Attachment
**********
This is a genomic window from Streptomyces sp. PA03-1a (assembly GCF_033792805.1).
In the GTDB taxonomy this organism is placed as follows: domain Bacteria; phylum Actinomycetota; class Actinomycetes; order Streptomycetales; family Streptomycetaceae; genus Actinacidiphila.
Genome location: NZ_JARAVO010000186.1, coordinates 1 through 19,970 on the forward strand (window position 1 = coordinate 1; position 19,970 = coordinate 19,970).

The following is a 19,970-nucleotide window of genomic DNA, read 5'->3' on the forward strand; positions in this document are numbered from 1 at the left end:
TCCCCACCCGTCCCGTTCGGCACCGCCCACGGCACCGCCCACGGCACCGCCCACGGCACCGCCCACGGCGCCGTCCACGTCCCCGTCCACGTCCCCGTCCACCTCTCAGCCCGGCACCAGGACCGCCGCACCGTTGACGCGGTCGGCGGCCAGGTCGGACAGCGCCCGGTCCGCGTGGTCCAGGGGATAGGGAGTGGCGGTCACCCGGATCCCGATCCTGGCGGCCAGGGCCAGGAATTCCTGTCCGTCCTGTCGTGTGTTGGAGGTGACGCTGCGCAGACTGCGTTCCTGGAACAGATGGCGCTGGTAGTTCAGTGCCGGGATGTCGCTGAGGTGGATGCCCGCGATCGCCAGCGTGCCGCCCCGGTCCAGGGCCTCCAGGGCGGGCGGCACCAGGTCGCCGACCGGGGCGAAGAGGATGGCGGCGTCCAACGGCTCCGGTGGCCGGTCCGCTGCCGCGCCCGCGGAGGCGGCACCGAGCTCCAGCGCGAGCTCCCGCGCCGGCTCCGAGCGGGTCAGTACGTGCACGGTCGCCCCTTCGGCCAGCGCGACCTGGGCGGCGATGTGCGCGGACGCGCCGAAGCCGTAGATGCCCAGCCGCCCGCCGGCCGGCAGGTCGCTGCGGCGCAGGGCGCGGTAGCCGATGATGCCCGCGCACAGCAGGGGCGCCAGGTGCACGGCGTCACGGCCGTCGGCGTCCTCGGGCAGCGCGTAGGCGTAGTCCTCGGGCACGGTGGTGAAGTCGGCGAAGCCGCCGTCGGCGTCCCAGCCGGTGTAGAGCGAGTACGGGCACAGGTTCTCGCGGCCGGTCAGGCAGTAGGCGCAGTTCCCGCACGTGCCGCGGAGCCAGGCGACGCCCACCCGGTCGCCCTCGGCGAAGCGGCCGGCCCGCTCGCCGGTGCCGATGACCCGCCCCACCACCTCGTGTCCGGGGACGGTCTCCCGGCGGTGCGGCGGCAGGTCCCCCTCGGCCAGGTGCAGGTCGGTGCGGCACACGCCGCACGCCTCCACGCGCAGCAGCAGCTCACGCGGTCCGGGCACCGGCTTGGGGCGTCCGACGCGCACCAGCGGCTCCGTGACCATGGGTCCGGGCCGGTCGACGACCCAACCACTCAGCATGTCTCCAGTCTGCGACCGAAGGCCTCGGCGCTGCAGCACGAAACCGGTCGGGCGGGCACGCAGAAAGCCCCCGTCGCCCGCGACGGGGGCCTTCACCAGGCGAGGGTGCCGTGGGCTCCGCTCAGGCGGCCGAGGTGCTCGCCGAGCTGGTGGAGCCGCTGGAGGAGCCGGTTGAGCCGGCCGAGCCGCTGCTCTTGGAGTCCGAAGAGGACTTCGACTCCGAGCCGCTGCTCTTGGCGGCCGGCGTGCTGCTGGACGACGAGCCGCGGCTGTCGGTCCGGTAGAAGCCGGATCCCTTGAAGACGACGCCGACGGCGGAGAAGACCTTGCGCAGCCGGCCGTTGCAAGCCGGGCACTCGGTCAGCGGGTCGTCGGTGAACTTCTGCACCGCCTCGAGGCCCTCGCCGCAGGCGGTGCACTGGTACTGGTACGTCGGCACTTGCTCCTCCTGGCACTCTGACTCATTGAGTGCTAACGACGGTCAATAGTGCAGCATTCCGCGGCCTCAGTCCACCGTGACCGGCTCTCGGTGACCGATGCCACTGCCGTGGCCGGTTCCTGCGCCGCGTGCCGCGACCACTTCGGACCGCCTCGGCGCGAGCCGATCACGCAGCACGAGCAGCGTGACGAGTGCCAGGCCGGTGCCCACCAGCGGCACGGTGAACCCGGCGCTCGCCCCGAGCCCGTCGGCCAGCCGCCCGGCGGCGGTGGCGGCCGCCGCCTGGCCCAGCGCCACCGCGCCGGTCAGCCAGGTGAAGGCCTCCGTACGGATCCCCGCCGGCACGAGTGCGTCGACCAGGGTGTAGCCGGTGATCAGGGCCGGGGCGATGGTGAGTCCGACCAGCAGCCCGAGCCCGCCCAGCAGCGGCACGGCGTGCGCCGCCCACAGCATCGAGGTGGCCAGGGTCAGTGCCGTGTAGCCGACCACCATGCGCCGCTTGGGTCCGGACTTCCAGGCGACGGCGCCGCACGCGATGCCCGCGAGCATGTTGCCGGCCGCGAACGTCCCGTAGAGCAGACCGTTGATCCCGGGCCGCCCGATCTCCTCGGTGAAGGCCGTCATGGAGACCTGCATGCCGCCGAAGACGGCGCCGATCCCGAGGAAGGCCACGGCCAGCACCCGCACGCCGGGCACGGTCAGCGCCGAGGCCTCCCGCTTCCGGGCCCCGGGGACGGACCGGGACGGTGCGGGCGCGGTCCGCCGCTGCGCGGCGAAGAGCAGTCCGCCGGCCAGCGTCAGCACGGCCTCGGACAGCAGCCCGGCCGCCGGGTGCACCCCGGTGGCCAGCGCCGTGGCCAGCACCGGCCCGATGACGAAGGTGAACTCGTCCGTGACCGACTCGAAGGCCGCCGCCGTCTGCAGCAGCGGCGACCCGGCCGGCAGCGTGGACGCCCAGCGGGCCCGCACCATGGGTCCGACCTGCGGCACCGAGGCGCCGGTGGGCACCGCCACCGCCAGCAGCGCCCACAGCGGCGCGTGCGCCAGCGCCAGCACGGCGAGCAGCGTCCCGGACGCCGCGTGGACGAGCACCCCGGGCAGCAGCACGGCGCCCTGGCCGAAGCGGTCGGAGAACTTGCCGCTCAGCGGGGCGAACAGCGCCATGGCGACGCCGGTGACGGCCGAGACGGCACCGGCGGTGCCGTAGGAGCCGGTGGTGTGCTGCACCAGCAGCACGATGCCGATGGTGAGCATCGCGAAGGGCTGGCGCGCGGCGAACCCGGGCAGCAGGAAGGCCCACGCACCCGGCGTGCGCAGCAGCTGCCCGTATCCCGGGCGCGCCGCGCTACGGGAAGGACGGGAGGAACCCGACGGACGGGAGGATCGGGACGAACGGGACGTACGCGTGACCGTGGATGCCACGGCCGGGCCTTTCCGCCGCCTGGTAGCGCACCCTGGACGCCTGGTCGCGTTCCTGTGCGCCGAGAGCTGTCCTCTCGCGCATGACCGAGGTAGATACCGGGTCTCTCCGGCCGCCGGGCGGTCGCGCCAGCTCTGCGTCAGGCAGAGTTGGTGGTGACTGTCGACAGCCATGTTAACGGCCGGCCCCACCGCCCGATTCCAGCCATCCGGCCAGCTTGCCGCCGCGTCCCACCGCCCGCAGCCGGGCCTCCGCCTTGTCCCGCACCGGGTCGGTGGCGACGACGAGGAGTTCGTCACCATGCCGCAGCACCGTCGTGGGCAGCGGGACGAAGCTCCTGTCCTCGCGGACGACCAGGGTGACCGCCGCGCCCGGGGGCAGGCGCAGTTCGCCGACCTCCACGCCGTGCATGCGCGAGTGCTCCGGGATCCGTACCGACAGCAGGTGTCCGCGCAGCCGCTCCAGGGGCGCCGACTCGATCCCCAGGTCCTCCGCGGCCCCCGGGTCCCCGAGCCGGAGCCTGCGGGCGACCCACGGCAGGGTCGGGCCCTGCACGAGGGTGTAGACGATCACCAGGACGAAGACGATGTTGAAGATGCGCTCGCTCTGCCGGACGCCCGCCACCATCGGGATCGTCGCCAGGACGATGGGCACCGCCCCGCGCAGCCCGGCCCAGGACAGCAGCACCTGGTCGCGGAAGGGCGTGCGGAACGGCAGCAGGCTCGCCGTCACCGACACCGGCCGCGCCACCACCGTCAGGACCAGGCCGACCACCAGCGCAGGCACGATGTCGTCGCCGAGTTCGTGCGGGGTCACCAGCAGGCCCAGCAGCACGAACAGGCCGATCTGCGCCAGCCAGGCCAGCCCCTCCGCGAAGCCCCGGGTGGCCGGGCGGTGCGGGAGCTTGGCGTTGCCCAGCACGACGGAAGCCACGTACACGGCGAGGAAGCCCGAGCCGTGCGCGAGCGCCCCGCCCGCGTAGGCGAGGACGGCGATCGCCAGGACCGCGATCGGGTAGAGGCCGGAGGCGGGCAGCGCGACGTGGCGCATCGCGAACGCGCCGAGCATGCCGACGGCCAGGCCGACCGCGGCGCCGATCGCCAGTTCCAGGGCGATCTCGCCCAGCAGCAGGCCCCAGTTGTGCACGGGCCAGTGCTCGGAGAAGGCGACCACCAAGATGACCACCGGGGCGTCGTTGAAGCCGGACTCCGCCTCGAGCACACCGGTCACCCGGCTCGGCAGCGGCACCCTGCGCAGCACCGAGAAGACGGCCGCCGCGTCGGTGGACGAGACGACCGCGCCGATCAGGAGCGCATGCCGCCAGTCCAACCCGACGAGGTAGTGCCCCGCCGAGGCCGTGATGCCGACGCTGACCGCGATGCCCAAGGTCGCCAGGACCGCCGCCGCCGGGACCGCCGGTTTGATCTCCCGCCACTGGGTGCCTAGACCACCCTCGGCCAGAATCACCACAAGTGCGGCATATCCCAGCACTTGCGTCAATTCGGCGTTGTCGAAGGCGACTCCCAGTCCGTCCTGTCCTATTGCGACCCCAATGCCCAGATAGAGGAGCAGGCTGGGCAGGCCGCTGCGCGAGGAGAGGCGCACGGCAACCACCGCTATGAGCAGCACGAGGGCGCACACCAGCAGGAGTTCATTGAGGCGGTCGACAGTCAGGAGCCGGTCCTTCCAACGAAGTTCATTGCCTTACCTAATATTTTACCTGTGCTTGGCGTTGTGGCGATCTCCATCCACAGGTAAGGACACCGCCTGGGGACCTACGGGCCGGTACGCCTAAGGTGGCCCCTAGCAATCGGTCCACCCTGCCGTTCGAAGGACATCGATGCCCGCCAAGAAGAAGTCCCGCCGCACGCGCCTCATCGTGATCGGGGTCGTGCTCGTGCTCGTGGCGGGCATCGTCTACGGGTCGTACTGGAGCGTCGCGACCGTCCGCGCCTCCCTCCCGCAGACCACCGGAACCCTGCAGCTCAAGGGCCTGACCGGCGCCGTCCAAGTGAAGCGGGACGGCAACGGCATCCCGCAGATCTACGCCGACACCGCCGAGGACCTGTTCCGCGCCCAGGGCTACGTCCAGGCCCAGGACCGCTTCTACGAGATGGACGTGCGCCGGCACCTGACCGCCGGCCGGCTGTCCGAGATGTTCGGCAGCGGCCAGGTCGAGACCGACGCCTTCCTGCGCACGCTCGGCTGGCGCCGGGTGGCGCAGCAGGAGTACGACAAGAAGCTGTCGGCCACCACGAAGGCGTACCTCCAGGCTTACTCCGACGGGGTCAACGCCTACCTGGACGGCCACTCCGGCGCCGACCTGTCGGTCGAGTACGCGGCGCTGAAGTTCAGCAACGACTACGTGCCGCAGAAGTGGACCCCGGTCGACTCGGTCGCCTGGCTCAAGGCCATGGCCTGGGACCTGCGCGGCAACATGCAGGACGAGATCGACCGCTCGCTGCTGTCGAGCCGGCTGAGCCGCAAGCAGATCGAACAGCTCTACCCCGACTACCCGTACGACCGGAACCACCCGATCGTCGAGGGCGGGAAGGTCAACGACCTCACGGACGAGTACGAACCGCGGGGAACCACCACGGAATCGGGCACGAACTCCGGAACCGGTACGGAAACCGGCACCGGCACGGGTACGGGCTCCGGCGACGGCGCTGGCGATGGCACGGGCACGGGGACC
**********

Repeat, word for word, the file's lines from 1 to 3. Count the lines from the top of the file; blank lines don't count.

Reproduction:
This is a genomic window from Streptomyces sp. PA03-1a (assembly GCF_033792805.1).
In the GTDB taxonomy this organism is placed as follows: domain Bacteria; phylum Actinomycetota; class Actinomycetes; order Streptomycetales; family Streptomycetaceae; genus Actinacidiphila.
Genome location: NZ_JARAVO010000186.1, coordinates 1 through 19,970 on the forward strand (window position 1 = coordinate 1; position 19,970 = coordinate 19,970).